Queens Hospital getting ready to open the doors

Nick
Nick Moase
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After years of work and millions of dollars raised in the community, the Queens General Hospital Expansion will be opening the doors for the public to have a look on July 22.

The Queens General Hospital expansion will soon be opening, with ceremonies set for July 22. It will also be a chance for the public to see the hospital before patients start moving in. 

The opening ceremonies start outside at 1 p.m., with guest speakers giving speeches, Acadia First Nations performing a smudging ceremony, and refreshments served afterwards.

"We wanted to give the community a peek inside before we move patients," says Theresa Hawkesworth, director of communication with South Shore Health.

Then the public has the chance to tour the new spaces before the patients and services move in.

The tours will run from 2 to 5 p.m., and then from 6 to 8 p.m. Knowing there will be a lot of people interested in seeing the new space the parking lot next to St. Gregory's Catholic Church will be available, and a shuttle will be provided for people to travel back and forth.

Margo Walsh Leaman, the expansion's facility planning director, says things may not look completely finished when the public is touring the building, however they wanted to show the space to the public before services started moving over. That will begin soon after the official opening.  

The first will be blood collection, which will open in their new space on July 29. The registration desk will move over at that time as well, in order to help direct people to the new locations.

From then on the main entrance to the hospital will be moved to the new wing, which will also make it easier to drop off and pick people up.

"We didn't have a great drop off for people who just needed to drop someone off and pick them up," says Walsh-Leaman about the former configuration.

The parking gate will be reinstated at that time, with the $4 fee, though now to do drop offs drivers do not need to go through the gates.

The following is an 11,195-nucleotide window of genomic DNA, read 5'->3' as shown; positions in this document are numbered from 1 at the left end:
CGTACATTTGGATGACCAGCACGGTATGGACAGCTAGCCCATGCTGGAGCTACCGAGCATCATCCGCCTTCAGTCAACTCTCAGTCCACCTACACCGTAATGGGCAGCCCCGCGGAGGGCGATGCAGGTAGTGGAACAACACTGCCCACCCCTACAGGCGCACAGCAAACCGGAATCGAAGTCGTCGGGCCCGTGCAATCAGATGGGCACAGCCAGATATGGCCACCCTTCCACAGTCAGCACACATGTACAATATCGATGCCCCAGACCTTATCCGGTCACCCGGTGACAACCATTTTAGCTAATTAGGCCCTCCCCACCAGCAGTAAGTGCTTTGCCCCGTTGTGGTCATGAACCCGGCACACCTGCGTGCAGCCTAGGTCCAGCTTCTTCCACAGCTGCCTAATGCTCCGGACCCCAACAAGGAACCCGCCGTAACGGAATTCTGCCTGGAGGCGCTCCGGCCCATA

After those services are settled in, patients will be moved to the 22 bed medical unit in the new section. When patients are moved, the rooms will be converted back into space for the various services, and grouped based on what needs to be close together.

Then services that are currently in the former Milton School, such as addiction services, mental health and palliative care will be shifted back to the hospital.

The final step is moving over the doctors that are joining the collaborative care unit.  Cognizant of the inconvenience this will cause to their patients, the doctors will stagger the moves over the course of several weeks.

"They really wanted to try and keep the disruption to a minimum for their patients," says Walsh-Leaman.

The expansion is the culmination of over 10 years of planning and negotiating. Eventually the expansion was green lit, with a $16 million budget.

A unique feature of the hospital expansion is how it was funded. About 84 per cent, or $13.5 million, came from the community. Of that, $7 million came from the Queens General Hospital Foundation and $4 million from an anonymous donor.

The remaining community funding came through the "Keeping Us Strong" campaign, which started in November 2011. In a little less than a year, the campaign hit their goal of $1.5 million, which came from over 800 donors.

To recognize all of the donors, and donar wall has been created by local designer Greg Tutty, and put together

Walsh-Leaman says it always bears repeating that the community has played a large role in getting the expansion built.

"The amazing support of the community financially, making sure this building is here and ensuring its longevity"

She also says the community has been very patient with the shuffled services while the construction has been ongoing.

"This has been a long process for the community and staff, and it's exciting to finally see it come to a successful conclusion."

Organizations: Acadia First Nations, Catholic Church, Milton School Queens General Hospital Foundation

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